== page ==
Finally, there are a number of gourds that are just interesting or bizarre. They may have uses in crafts, depending upon the ingenuity of the crafter. Some intriguing varieties are ‘Maranka’ or ‘Dinosaur’, ‘Apple’, and ‘Hawaiian Dance Mask’.
Gourds are grown in similar conditions to those required by squashes, which means soil as rich as can be had, amended with compost, manure or other organic amendments. In long-season areas, direct seeding will do; where summers are short, transplants may be started indoors about 3 weeks prior to setting out transplants. Remember to handle the transplanting operation carefully: the roots resent the least disturbance. In either case, soak the seeds for a few hours, then drain and sow them an inch deep in pots or out in the garden. Gourds can be fussy about germination, sometimes taking a couple of weeks to sprout. The planting medium should be nice and warm; we favor direct-seeding outdoors a couple of weeks after we sow our squashes, which makes it about 3-4 weeks after last frost of spring.
The plants require full sun and adequate moisture all season long; although they are drought-tolerant once established, better growth and fruit development are obtained with adequate soil moisture. Plant in rows, 8-10 feet apart; have the plants 18 inches to 2 feet apart within the rows. Or plant in hills, 5 seeds per hill, spacing the hills 8-10 feet apart, and thinning to the strongest 2-3 plants per hill. The plants will easily climb fences, trellises, and occasionally small trees, so be sure to allow plenty of space.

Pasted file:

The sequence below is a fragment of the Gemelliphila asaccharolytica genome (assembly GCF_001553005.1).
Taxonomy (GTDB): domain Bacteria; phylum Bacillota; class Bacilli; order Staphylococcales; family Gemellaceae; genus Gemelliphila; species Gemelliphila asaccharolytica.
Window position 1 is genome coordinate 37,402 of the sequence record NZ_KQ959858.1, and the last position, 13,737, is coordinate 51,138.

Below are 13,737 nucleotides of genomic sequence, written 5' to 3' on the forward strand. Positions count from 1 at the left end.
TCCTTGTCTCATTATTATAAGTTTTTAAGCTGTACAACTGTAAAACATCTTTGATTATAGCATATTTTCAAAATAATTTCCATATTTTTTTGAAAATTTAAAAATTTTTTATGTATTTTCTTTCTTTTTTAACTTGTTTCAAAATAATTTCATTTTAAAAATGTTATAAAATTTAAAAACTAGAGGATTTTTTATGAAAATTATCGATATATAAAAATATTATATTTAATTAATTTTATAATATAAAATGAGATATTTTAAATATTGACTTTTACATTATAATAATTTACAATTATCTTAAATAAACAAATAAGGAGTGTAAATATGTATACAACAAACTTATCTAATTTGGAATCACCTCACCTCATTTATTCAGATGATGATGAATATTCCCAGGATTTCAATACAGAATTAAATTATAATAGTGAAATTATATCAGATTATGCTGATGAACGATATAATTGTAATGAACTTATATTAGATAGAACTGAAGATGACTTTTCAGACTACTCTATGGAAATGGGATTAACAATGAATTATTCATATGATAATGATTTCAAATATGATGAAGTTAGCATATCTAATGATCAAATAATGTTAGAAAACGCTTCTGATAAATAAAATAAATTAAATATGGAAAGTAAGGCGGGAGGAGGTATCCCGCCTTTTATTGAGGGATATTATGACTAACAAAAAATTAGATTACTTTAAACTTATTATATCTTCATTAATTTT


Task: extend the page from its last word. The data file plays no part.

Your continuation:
A planting of gourds need not be relegated to the back of the garden. The enormous velvety leaves are impressive if not exactly attractive; the white blossoms which open late in the day seem to float above the dark green foliage, gleaming eerily on a moonlit night.
Gourds revel in hot weather and require a fairly long season, requiring about 120 days from sowing to maturity. Allow the gourds to mature on the vines, but in any event, try to harvest the fruits before hard frost. Allow them to dry indoors if necessary, as repeated freezing and thawing often damage the fruits if they are still green and succulent. The fruits may take weeks to fully cure and should be protected from precipitation and sub-freezing temperatures for the duration of the process.
Gourds make excellent material for displays in their mature, green (not dried) state, and, like winter squashes, will often keep for weeks without drying or deteriorating. Fruits will keep their color and any markings during this period. For maximum keeping quality, harvest before a severe frost, as deep freezing damages the fruit and it must then either be dried or it will discolor and potentially even rot.
PESTS: Gourds are heir to all the pests of squashes but seldom seem to be bothered by them for us.
SEED SAVING: Gourds are insect-pollinated out-crossers, like all of their relatives, so for pure seed only one type should be grown at a time, unless bagging and hand-pollination are workable. A minimum population of about 25 plants is adequate for maintaining genetic diversity and avoiding inbreeding depression. Fruits may be harvested as soon as they have developed a very tough outer skin that can barely be marked with your thumbnail. At this stage, the fruits may be cut open and the moist seed scooped out to dry.
Know Your Gourds